Jet Set with Pig Iron’s Alex Torra
In advance of tonight’s Pit Stop with Pig Iron’s Welcome to Yuba City meet-the-artist event (free at the Arts Bank, Broad and South streets, 7:00 pm, be there!), I met up with Alex Torra, Pig Iron‘s associate artistic director.
Last week we were sitting at a table at Ann Sather, a Swedish diner in Chicago’s Lakeview neighborhood. He was explaining that after his initial involvement with Pig Iron he didn’t see a way to mature as an artist with the company. Everybody creatively involved, he told me, had gone elsewhere to train, and then returned. So he applied to MFA programs, and went to study at the Brown University/Trinity Rep Consortium.
I asked Alex if he had met a childhood friend of mine who works for Trinity. He said he did, and then asked, “Who are you?”
After the jump, Alex talks about working at one of the most renowned theaters in the United States (under a Tony Award winning director to boot), how Princess Grace hooked him up, the myths and truths of the American West, and clowning as conversation.
Originally from Miami, Alex came to Philly to attend the University of Pennsylvania. He first worked with Pig Iron back in Anodyne, when the group was casting performers from Philadelphia-area colleges to flesh out the space of that installation’s world. Alex’s role was to insult the Polish.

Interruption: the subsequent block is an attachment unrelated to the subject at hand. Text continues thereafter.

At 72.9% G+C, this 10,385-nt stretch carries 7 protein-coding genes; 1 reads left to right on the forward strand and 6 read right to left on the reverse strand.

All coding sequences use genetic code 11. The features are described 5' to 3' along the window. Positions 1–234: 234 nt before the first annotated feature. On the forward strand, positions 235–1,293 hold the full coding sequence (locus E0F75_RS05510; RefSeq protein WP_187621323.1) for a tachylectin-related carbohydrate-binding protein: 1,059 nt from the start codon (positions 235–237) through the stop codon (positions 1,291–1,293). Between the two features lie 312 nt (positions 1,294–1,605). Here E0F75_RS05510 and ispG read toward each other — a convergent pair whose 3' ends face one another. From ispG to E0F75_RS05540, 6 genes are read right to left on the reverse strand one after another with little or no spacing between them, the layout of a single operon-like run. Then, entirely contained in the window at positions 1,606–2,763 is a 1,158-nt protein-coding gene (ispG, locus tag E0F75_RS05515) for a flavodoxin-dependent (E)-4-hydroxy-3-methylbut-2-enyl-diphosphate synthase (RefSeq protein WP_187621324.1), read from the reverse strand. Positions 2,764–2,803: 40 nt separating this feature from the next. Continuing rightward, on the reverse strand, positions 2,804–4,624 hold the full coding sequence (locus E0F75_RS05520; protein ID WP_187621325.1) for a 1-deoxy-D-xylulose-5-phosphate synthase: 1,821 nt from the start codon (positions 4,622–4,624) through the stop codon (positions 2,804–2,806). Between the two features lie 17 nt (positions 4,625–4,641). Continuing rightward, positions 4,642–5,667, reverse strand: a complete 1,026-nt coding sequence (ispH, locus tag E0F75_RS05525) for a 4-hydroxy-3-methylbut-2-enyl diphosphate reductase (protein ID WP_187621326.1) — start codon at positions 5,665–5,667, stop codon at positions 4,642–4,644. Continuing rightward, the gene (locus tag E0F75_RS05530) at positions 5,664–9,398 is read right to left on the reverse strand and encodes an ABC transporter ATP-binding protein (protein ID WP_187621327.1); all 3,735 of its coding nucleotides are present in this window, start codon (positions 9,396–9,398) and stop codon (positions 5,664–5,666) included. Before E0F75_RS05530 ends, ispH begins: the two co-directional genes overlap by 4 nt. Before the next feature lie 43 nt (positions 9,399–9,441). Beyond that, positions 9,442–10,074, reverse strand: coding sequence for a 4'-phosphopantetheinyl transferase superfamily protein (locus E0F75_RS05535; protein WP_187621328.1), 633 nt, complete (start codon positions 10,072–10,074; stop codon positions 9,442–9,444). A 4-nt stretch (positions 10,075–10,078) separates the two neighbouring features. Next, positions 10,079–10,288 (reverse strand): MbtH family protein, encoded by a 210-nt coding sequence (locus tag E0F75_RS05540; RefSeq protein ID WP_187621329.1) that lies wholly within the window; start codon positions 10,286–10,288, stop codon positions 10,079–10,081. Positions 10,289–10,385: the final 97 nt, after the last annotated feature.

When he heard that Pig Iron was going to collaborate on Shut Eye with Joseph Chaikin, the innovative and legendary director with whom Alex desperately wanted to work, he managed to talk his way into stage managing that show, despite having no experience. Then it was on to Brown/Trinity, and eventually back to Philly. And here is where Princess Grace (well, her legacy, anyway) stepped in.
Alex approached Pig Iron and proposed that they hire him if he were to find funding for his position. Perhaps unsurprisingly, they said yes. He went to the Princess Grace Foundation, which supports emerging performing artists and sought a grant for a hybrid administrative-artistic position. The foundation awarded the grant, and with their support Alex joined Pig Iron in 2007 as its associate artistic director. After the year-long grant, Pig Iron kept him on.
Welcome to Yuba City is the first time Alex has been a part of Pig Iron’s process since the inception of a work.
“[Director] Quinn [Bauriedel] awoke a fascination in the group with the West: truck stops, diners, and American mythological figures. It’s kind of a landscape of this world, Yuba City, which is placeholder for the West. We’re exploring dance numbers, a chorus of cowboys, and aliens. The core things are clowning, the West, and establishing anchors for the show.”
Clowning is vital to the show, and working with master clown teacher Giovanni Fosetti was the spark for much of Pig Iron’s mythical Yuba City and its inhabitants.
“Clowning is about taking things particular to you, your own idiosyncrasies, and turning them up or sharpening them,” Alex said.